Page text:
I am sure most of us have heard about the Jimmy Rollins – Ryne Sandberg drama at Spring Training this week. To recap very quickly, J-Roll was being J-Roll and let fly a “Who cares?” when asked about the team’s offense. And then Sandberg let fly a telling, “No comment” when asked about Jimmy bringing positive energy to the club. Rollins was benched for 3 straight days (Mon.-Wed.) without having spoken to Sandberg until Thursday.
Before I offer my thoughts on the situation, I will tell you a little story from Spring Training 2009. I make it a habit to arrive to all games, even Spring Training games, many hours early. That is when some of the most entertaining and interesting things happen. Before one 2009 spring game in Bradenton, FL against the Pirates, I witnessed some real J-Roll being J-Roll behavior.
As the team was stretching on the field, manager Charlie Manual was pacing about, looking annoyed. And one player was noticeably absent from the field: Jimmy Rollins. About 20 minutes into this, Rollins suddenly appeared jogging across the field. When the team noticed him, everyone, mid-stretch, stopped what they were doing and began clapping and cheering for Rollins as he approached. It was group sarcasm, although in good fun, to congratulate Rollins for finally showing up.
As I was right up against the fence where they were stretching, I saw and hear nearly everything that happened next. Manual sauntered over to Rollins with his irritated, head-tilted, almost twitchy swagger that we have seen many time over the years. Usually you saw this when Manual was about to confront an umpire.
As Manual berated Rollins, wagging finger and all, Rollins slouched over like a 5 year old getting yelled at for stealing a cookie. He even pouted. Rollins then made various hand gestures to explain how he got stuck in traffic and then got turned around, etc… A lot veteran players these days don’t like taking the team bus to spring away games, so it was not too unusual that Rollins drove himself. Still, everyone else was on-time.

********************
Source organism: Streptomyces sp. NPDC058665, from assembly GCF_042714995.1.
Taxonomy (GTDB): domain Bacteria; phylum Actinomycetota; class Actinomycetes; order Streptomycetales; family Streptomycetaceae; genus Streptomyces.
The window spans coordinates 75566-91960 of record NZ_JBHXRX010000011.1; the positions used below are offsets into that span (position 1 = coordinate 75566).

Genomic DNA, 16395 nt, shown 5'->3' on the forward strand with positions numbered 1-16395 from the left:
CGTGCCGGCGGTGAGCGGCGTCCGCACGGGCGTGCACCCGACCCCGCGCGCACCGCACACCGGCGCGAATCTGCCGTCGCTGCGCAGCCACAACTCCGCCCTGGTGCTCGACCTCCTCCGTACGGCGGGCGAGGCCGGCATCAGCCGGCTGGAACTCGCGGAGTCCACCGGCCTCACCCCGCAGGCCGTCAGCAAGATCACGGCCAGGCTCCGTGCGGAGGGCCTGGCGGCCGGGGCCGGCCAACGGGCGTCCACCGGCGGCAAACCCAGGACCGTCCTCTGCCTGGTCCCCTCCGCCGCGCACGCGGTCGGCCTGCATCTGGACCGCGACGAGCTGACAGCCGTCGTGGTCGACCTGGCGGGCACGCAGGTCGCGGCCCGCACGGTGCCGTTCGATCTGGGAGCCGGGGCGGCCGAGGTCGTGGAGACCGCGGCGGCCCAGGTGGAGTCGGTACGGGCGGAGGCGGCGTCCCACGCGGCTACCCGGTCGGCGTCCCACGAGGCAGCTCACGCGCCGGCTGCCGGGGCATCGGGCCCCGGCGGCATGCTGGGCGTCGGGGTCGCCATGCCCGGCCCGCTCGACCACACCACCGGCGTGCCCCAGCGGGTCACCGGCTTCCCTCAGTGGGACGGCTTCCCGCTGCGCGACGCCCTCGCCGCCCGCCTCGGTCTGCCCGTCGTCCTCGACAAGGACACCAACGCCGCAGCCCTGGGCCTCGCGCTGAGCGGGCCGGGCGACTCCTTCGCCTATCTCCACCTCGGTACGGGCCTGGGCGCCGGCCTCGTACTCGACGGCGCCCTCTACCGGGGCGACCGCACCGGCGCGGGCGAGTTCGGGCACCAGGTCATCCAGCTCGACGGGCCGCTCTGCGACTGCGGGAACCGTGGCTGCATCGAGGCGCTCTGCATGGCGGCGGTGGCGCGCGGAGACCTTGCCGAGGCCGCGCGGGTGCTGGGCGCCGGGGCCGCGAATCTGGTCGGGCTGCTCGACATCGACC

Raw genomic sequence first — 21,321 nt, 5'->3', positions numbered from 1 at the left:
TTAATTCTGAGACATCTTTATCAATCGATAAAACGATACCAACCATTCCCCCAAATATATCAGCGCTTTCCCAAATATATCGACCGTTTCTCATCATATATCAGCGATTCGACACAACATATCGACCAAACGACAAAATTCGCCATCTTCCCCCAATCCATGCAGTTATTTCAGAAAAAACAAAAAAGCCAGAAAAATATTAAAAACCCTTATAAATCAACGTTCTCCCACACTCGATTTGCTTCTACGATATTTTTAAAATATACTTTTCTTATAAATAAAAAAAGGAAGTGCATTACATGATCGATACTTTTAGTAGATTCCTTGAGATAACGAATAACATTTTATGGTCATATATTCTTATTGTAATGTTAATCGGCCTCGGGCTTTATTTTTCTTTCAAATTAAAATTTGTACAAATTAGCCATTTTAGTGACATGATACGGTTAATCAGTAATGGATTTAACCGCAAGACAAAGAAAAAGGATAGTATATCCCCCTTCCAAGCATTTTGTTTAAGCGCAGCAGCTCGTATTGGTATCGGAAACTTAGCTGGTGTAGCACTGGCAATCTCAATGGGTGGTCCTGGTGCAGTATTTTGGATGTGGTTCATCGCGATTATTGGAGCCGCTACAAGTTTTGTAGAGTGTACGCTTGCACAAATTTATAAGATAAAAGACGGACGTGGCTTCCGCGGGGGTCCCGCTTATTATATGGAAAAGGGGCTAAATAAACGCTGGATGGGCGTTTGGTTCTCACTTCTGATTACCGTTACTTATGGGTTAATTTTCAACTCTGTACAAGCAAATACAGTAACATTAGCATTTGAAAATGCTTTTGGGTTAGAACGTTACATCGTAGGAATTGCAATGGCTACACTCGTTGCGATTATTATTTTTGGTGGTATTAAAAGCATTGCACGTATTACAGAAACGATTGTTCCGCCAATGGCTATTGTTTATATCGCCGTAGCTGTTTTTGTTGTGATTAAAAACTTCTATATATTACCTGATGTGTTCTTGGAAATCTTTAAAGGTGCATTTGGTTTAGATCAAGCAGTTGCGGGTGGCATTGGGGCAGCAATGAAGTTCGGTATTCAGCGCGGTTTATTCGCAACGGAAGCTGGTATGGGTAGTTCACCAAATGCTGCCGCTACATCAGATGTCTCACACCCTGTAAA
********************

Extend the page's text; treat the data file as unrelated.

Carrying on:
Ryan Howard then wandered over and put his arm around Rollins to comfort him, again, like a 5 year old whimpering after being punished. Manual just kept talking. It was very clear that this was not the first time Rollins broke the rules. And as we all know, it would not be the last.
But under Manual, Rollins got used to being “scolded” and then simply going about his business after some comforting words from a few teammates. This has been a decade-long pattern. So does it really surprise anyone that in this most recent incident Sandberg decided to give Rollins the silent treatment? When you were a kid, what was worse? Getting yelled at or being ignored and having to wonder what you did wrong? The silent treatment doesn’t work on everyone; however, I am sure Sandberg felt like at the very least, he needed to try something different than what Manual had done.
I have heard a lot of criticism of Sandberg the last few days for not speaking to Rollins right away. Personally, I think giving Rollins days to stew over what was going on may have an effect going forward. Although Rollins did nearly hang himself in the media afterwards with comments like, “Well, everyone is allowed to have their own opinion. It doesn’t make it right, but he’s the manager so he gets to have the last say.” I am sure that did not endear him to Sandberg at all. But as the new manager, Sandberg is going to have to think outside the box when dealing with player issues, especially with those players who have become used to a very different style of management.
How will J-Roll react now that he and Sandberg have put the issue to rest? Time will tell.
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Photos by Jenn Zambri Photography
After a very long vacation from blogging, I’m back. I have just a quick list of excuses for my absence. For starters, I have experienced a complete life “do-over.” After some hair-raising experiences including the deaths of 3 friends/family, I changed jobs, relationships, bought a house and am going back to school to work on my Master’s degree. Change is good. Trust me on this one.